What’s Up With Me

15 08 2010

For those many, many fans of Bull Runnings who just have to know what’s going on in the exciting, fun-filled life of its host, I have a couple of things going on right now. The most immediate is the completion of the next installment of Collateral Damage for Civil War Times. This will feature a home on a Western Theater farm, though it’s not really on a battlefield and it’s on the Eastern seaboard. I checked the CWT website but don’t see that they’ve ever put one of these articles online. If they ever do, I’ll let you know.  And yes, I will be putting up all the photos I took of the Roulette Farm, my subject of the current issue of the magazine, in the near future.

You may have noticed that I have a speaking date coming up at the Rufus Barringer Civil War Roundtable in Pinehurst, NC in 2011.  After much deliberation, I’ve decided to make a presentation on Peter Conover Hains, the young artillery lieutenant who opened the ball for the Union at Bull Run with a shot from his 30 pdr Parrott, Long Tom.  I’ve been fascinated with his story for a long time, but haven’t really buckled down on it.  Of course I’ll share the fruits with you all here, when the time is right.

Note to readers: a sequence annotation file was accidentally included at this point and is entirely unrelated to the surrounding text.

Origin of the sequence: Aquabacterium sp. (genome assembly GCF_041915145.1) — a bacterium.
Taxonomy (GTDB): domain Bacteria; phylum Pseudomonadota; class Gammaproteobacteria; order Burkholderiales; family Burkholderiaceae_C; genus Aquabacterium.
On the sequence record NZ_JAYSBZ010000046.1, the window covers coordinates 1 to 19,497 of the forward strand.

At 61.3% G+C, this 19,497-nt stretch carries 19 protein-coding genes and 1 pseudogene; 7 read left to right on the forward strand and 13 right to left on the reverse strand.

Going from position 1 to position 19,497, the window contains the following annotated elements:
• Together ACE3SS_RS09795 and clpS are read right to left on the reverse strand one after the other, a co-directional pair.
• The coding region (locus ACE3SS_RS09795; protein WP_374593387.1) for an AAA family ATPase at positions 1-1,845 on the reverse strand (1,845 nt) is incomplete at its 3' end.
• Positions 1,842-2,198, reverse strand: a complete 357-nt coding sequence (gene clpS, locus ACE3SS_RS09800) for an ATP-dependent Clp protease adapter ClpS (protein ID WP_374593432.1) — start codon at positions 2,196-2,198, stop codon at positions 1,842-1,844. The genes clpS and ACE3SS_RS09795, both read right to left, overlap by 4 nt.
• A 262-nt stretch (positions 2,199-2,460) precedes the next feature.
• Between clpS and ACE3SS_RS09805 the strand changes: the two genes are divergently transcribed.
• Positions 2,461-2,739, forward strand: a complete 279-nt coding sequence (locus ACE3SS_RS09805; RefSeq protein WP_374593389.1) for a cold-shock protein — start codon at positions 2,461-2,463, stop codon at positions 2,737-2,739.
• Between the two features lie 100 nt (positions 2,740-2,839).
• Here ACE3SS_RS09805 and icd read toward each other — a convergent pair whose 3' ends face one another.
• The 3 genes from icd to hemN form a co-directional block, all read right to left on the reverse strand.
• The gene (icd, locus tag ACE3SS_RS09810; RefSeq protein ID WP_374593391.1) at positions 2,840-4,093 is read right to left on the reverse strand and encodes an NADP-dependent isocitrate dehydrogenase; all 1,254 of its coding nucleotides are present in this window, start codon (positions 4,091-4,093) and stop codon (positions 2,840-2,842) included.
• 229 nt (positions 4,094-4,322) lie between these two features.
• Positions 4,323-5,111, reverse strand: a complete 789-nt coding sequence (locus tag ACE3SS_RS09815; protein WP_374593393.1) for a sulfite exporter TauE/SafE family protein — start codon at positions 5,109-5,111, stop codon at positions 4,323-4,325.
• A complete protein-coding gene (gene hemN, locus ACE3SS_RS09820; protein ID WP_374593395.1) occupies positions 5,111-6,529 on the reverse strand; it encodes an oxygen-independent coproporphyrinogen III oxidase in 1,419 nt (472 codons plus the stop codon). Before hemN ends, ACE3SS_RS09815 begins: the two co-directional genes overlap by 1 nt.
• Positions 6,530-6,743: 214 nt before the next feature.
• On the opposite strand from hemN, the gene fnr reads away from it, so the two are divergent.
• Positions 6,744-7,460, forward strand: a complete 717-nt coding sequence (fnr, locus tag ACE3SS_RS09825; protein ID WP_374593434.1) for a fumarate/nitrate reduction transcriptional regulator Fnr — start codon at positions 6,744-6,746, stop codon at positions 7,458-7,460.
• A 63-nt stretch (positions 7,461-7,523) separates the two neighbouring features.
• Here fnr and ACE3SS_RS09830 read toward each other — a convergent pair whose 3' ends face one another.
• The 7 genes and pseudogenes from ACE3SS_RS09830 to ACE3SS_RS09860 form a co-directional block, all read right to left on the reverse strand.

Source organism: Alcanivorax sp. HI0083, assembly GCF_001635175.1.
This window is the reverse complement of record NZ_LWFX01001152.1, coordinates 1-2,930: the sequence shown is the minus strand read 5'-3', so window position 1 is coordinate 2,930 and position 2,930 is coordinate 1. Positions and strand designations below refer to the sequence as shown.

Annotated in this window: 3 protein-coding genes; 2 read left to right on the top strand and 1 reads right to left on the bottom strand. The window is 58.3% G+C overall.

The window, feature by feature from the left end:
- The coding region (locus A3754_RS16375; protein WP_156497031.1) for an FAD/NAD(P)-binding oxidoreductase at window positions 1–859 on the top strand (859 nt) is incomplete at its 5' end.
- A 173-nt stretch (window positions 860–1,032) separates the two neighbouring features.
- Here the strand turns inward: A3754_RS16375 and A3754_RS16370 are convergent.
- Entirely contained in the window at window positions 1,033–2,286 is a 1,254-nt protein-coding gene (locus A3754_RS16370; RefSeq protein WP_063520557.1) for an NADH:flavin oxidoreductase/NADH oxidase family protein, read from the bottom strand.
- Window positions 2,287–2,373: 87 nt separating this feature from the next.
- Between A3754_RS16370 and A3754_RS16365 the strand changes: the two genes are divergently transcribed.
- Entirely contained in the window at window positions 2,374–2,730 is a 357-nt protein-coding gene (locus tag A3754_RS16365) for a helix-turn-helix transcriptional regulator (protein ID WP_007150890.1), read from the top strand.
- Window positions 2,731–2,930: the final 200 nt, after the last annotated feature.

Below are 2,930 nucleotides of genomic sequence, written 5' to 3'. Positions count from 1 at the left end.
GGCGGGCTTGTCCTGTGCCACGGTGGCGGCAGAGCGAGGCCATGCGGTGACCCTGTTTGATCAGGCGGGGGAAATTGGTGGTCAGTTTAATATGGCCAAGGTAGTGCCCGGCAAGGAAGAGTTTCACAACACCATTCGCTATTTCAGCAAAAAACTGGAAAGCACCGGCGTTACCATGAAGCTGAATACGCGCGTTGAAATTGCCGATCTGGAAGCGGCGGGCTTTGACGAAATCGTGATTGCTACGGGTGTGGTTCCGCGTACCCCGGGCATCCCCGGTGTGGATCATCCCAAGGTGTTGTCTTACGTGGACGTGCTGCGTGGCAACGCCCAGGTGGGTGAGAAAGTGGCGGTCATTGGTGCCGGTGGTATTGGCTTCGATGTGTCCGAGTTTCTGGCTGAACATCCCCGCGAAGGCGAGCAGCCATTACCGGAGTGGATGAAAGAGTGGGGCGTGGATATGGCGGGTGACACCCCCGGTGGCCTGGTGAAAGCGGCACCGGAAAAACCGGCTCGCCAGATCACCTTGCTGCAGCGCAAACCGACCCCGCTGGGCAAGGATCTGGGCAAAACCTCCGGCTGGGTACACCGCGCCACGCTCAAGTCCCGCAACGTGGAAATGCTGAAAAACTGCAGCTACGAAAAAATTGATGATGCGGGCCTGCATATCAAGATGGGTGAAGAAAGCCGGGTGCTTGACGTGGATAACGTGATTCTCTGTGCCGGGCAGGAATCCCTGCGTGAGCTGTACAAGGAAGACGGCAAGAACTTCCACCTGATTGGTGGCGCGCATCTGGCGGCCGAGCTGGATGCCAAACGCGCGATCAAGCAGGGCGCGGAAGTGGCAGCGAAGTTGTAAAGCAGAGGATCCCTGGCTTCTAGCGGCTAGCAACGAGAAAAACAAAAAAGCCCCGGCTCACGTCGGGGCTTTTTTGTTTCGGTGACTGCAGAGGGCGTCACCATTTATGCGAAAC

Other than the above mentioned date, I really don’t have any firm commitments to speak in 2011, or the rest of 2010 for that matter.  A couple of roundtables have expressed some interest, but I haven’t nailed anything down for sure.  I’m pretty sure I’ll be leading at least on bus tour on the battlefield, but even that isn’t official yet.  Keep in mind that I have incredibly high standards: I pretty much won’t speak to any group unless they say Hey, would you like to speak to our group?

If your group is interested in a Bull Run related program – or one on any of the other Civil War topics I’ve written on here or elsewhere – you can contact me at the email address in the right hand column.

Last, the Facebook fan page is doing well – Bull Runnings has 136 “likers” as of this morning.  If you want to follow on Facebook, you can use the link in the right hand column.